Heat Helps South Ill. Peach Growers
Jul. 13, 1999
CARBONDALE, Ill. (AP) _ Stop complaining about those long, hot, dry days of summer. They're about to give you a big, sticky crop of sweet Southern Illinois peaches.
Orchard owners began picking early varieties of peaches last week, and by all indications, this year's yield will be bigger than last year's better-than-average crop _ with perfect conditions in southernmost Illinois making up for losses in other parts of the state.
Fruit growers in Jackson and Union counties say the mild spring brought no frosts to kill off peach buds, and the warm, dry summer so far has been perfect for peach trees.
But brutal waves of winter cold washed over orchards from Madison County north in January, damaging the ability of peach trees from there to Michigan to set fruit in the spring, said Brad Taylor, an associate professor of plant and soil science at Southern Illinois University in Carbondale.
Even so, growers expect to harvest very close to a full crop _ well over last year's 7,500 tons.
``We're going to have so many peaches we're going to have to sell some to farmers' markets in St. Louis. We can't physically handle them all,'' said Larry Eckert, whose family owns a large pick-your-own orchard in St. Clair County.
In fact, Eckert said, this summer's crop could be the best his family has had in 20 years. Three years ago, the peach crop at Eckert's and other orchards was a complete loss. It has steadily improved since.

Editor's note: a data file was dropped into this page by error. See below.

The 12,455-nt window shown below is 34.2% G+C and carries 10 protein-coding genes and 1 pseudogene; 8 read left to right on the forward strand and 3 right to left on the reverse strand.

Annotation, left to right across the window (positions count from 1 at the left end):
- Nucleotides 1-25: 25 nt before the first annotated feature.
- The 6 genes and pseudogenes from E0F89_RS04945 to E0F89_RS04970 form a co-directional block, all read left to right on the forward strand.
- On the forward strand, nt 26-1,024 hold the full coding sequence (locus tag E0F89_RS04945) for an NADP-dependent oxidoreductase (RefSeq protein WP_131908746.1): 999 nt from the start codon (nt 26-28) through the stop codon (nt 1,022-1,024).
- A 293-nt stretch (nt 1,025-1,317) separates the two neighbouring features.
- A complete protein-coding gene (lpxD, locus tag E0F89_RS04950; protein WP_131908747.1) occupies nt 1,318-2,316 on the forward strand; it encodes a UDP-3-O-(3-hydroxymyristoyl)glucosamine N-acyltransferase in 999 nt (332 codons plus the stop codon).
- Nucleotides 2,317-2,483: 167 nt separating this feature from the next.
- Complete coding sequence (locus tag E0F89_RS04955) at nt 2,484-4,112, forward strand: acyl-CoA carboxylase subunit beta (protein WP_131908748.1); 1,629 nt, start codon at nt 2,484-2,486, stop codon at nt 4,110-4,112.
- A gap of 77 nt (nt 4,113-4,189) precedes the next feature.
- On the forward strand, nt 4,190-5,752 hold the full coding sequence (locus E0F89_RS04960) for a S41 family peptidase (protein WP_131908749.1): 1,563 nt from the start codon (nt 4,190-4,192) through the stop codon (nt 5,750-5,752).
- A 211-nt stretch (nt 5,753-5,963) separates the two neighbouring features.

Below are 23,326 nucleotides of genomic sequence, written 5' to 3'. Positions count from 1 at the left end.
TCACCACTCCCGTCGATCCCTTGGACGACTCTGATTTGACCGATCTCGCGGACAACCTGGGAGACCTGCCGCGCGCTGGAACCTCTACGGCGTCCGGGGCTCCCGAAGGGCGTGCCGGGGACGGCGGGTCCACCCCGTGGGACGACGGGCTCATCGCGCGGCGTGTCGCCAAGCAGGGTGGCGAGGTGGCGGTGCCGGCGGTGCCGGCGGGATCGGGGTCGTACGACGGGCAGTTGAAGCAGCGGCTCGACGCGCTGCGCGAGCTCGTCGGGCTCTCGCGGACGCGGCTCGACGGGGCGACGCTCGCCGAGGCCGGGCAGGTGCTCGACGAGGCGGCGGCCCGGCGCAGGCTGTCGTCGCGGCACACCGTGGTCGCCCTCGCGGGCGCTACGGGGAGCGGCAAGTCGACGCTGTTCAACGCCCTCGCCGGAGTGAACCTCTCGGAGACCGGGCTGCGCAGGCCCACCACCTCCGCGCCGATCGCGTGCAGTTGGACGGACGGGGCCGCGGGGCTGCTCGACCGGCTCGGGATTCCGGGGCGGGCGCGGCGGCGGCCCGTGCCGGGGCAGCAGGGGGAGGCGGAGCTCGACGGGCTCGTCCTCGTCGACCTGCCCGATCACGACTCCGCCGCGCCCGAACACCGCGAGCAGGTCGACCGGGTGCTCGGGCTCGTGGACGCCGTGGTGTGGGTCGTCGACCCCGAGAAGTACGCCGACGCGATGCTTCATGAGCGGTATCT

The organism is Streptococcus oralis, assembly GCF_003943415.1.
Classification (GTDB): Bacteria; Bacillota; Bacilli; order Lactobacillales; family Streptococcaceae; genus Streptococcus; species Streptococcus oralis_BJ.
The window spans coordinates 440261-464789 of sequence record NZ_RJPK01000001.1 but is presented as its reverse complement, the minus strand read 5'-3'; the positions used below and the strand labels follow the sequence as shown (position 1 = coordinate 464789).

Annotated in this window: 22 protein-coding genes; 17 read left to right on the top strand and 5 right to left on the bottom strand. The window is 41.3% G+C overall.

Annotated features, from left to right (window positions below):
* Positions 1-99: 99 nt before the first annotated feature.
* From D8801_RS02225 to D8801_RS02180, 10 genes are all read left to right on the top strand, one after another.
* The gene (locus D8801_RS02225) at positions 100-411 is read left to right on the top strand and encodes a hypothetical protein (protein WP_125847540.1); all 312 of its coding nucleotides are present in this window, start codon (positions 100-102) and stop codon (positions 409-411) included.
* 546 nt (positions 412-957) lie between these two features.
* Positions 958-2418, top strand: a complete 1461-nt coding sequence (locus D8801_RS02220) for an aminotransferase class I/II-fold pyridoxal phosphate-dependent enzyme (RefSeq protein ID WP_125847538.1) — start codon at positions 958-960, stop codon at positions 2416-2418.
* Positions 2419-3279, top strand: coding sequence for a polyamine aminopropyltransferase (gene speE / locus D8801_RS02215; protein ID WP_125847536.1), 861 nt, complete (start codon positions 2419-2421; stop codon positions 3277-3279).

Larry Flamm of Flamm Orchards in Cobden said the ideal weather conditions so far this summer should mean a more constant supply of fresh peaches throughout the summer. Different varieties mature at different times, he said.
``Some of the varieties last year were a little light, but this year, they're all full,'' he said. ``It looks like a good crop, a bumper crop.''
The mild winter and spring do mean more work for growers. Without harsh weather to kill off buds, some growers are taking to the orchards to sweep off young buds before they have a chance to blossom into fruit.
Others will wait until the fruit begins growing to thin out the crop, Taylor said.
That helps trees produce big, juicy peaches. But the weather has to cooperate, and so far it has.
Dry, hot, sunny weather helps peach trees produce fruit high in sugar and moderate in water _ meaning they will be sweet, juicy, and very peachy smelling.
CHICAGO (AP) _ Rifling through garbage cans and sneaking into unsuspecting people's homes, an exploding population of raccoons is making a nuisance of itself in suburbs and on farms all over Illinois this summer.
And believe it or not, officials say, the tumbling Russian ruble is to blame.
Hundreds of thousands of the pesky critters' lives were spared last year as the devaluation of the Russian currency caused the demand for fur to plummet and many Illinois fur trappers to quit the business.
That means more raccoons escaped to produce a bumper crop of kits this year, causing the population to grow from the typical nine to 45 per square mile to 101 raccoons per square mile in parts of McHenry, Kane and Cook counties.
``Think about this from a global standpoint with wild fur as an agricultural product,'' said George Hubert, a wildlife biologist with the state Department of Natural Resources. ``Demand goes down, and harvests go down, which plays a substantial role in the population growth.''
Illinois _ one of the top five wild-fur exporting states _ supplies up to 300,000 raccoon pelts to foreign countries. About 80 percent of those pelts used to go to Russia.
But when the Russia's banking system collapsed, Illinois' wild fur exports to the country dropped from $3 million in 1996 to $1 million in 1998.